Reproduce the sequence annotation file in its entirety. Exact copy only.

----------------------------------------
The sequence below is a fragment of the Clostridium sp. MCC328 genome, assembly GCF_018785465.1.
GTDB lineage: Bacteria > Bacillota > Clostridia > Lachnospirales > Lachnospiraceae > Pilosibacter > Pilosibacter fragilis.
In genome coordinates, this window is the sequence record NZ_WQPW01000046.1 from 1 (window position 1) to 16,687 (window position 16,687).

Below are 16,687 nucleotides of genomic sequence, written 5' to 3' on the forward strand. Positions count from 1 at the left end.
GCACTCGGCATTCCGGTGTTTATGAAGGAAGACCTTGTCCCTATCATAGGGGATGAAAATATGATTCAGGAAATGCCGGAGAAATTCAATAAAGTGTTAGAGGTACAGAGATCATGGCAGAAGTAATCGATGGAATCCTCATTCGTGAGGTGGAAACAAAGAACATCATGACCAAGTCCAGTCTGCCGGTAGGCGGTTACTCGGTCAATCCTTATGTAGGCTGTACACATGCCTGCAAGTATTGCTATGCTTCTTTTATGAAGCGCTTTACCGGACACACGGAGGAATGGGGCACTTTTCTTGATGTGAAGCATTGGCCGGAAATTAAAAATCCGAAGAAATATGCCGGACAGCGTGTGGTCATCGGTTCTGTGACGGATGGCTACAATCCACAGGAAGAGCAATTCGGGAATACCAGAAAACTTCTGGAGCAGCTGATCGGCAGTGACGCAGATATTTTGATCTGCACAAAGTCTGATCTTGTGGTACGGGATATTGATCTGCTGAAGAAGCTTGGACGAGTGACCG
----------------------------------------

The sequence below is a fragment of the Clostridium sp. MCC328 genome, assembly GCF_018785465.1.
GTDB lineage: Bacteria > Bacillota > Clostridia > Lachnospirales > Lachnospiraceae > Pilosibacter > Pilosibacter fragilis.
In genome coordinates, this window is the sequence record NZ_WQPW01000046.1 from 1 (window position 1) to 16,687 (window position 16,687).

Below are 16,687 nucleotides of genomic sequence, written 5' to 3' on the forward strand. Positions count from 1 at the left end.
GCACTCGGCATTCCGGTGTTTATGAAGGAAGACCTTGTCCCTATCATAGGGGATGAAAATATGATTCAGGAAATGCCGGAGAAATTCAATAAAGTGTTAGAGGTACAGAGATCATGGCAGAAGTAATCGATGGAATCCTCATTCGTGAGGTGGAAACAAAGAACATCATGACCAAGTCCAGTCTGCCGGTAGGCGGTTACTCGGTCAATCCTTATGTAGGCTGTACACATGCCTGCAAGTATTGCTATGCTTCTTTTATGAAGCGCTTTACCGGACACACGGAGGAATGGGGCACTTTTCTTGATGTGAAGCATTGGCCGGAAATTAAAAATCCGAAGAAATATGCCGGACAGCGTGTGGTCATCGGTTCTGTGACGGATGGCTACAATCCACAGGAAGAGCAATTCGGGAATACCAGAAAACTTCTGGAGCAGCTGATCGGCAGTGACGCAGATATTTTGATCTGCACAAAGTCTGATCTTGTGGTACGGGATATTGATCTGCTGAAGAAGCTTGGACGAGTGACCG